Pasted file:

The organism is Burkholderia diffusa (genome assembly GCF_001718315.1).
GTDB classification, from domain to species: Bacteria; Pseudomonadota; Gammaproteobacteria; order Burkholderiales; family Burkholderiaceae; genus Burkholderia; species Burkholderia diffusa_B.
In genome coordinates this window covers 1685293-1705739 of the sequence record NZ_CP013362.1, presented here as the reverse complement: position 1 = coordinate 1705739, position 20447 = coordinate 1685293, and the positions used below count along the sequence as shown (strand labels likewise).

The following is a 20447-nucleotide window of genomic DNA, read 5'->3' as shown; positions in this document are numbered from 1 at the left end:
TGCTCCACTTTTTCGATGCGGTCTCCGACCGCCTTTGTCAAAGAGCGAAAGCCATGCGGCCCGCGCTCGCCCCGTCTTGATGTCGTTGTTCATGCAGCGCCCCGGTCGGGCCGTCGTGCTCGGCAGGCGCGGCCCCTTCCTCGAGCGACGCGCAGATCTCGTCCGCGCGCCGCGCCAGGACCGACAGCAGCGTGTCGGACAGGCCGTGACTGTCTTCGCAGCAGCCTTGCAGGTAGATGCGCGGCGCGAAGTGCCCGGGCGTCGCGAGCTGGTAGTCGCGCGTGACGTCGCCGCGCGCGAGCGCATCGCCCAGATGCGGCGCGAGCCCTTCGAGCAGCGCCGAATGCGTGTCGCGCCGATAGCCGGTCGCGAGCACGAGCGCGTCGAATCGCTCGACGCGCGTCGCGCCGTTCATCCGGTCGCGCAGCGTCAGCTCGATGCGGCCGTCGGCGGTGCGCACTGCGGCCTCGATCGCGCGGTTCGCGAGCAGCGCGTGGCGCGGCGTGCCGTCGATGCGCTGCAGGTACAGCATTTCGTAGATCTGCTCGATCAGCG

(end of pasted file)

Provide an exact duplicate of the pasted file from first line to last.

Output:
The organism is Burkholderia diffusa (genome assembly GCF_001718315.1).
GTDB classification, from domain to species: Bacteria; Pseudomonadota; Gammaproteobacteria; order Burkholderiales; family Burkholderiaceae; genus Burkholderia; species Burkholderia diffusa_B.
In genome coordinates this window covers 1685293-1705739 of the sequence record NZ_CP013362.1, presented here as the reverse complement: position 1 = coordinate 1705739, position 20447 = coordinate 1685293, and the positions used below count along the sequence as shown (strand labels likewise).

The following is a 20447-nucleotide window of genomic DNA, read 5'->3' as shown; positions in this document are numbered from 1 at the left end:
TGCTCCACTTTTTCGATGCGGTCTCCGACCGCCTTTGTCAAAGAGCGAAAGCCATGCGGCCCGCGCTCGCCCCGTCTTGATGTCGTTGTTCATGCAGCGCCCCGGTCGGGCCGTCGTGCTCGGCAGGCGCGGCCCCTTCCTCGAGCGACGCGCAGATCTCGTCCGCGCGCCGCGCCAGGACCGACAGCAGCGTGTCGGACAGGCCGTGACTGTCTTCGCAGCAGCCTTGCAGGTAGATGCGCGGCGCGAAGTGCCCGGGCGTCGCGAGCTGGTAGTCGCGCGTGACGTCGCCGCGCGCGAGCGCATCGCCCAGATGCGGCGCGAGCCCTTCGAGCAGCGCCGAATGCGTGTCGCGCCGATAGCCGGTCGCGAGCACGAGCGCGTCGAATCGCTCGACGCGCGTCGCGCCGTTCATCCGGTCGCGCAGCGTCAGCTCGATGCGGCCGTCGGCGGTGCGCACTGCGGCCTCGATCGCGCGGTTCGCGAGCAGCGCGTGGCGCGGCGTGCCGTCGATGCGCTGCAGGTACAGCATTTCGTAGATCTGCTCGATCAGCG